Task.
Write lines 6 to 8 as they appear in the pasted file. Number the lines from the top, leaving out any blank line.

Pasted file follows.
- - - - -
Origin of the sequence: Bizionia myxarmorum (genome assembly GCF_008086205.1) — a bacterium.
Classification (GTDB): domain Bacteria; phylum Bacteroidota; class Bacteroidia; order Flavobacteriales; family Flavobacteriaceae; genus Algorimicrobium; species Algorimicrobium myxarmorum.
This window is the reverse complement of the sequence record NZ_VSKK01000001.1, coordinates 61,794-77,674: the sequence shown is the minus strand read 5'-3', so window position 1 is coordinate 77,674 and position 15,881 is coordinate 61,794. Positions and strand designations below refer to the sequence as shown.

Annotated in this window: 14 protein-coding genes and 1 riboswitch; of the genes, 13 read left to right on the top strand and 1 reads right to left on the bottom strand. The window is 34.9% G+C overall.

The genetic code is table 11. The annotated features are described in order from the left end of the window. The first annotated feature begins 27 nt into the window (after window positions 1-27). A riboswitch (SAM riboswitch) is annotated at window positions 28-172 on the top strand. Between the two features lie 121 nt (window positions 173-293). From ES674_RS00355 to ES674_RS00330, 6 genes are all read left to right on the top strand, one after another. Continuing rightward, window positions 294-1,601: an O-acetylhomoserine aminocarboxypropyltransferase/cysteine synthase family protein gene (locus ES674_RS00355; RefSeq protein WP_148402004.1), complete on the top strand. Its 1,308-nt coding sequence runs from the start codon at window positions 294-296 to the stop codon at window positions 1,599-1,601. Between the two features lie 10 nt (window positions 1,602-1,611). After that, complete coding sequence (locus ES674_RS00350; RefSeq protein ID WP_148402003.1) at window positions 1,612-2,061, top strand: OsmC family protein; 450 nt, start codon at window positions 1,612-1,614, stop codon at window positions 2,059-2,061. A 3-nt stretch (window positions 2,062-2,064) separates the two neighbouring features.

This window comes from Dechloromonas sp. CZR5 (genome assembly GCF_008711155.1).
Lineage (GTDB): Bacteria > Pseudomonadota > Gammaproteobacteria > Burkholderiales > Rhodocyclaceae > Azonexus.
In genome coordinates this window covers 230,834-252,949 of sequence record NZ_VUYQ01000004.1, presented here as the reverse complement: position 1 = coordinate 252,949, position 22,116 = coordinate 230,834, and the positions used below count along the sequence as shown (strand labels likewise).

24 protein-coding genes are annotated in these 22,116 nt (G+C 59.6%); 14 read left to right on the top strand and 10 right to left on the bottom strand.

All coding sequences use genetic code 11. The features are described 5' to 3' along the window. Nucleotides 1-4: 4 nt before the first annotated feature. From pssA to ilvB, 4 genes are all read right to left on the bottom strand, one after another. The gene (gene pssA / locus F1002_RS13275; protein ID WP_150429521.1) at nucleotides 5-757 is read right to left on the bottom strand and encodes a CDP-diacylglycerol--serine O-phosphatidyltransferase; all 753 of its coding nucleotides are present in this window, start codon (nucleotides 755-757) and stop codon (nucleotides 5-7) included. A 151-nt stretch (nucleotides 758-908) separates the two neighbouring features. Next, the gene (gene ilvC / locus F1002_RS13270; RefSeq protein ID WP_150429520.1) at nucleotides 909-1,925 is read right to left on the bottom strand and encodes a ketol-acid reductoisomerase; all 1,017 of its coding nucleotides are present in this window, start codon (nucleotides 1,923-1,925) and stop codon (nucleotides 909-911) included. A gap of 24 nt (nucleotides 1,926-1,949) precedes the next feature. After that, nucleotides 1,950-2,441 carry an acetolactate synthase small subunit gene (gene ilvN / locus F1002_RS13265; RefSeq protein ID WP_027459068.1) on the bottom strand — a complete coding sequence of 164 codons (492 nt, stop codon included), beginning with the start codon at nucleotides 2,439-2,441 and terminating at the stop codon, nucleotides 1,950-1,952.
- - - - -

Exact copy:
This window comes from Dechloromonas sp. CZR5 (genome assembly GCF_008711155.1).
Lineage (GTDB): Bacteria > Pseudomonadota > Gammaproteobacteria > Burkholderiales > Rhodocyclaceae > Azonexus.
In genome coordinates this window covers 230,834-252,949 of sequence record NZ_VUYQ01000004.1, presented here as the reverse complement: position 1 = coordinate 252,949, position 22,116 = coordinate 230,834, and the positions used below count along the sequence as shown (strand labels likewise).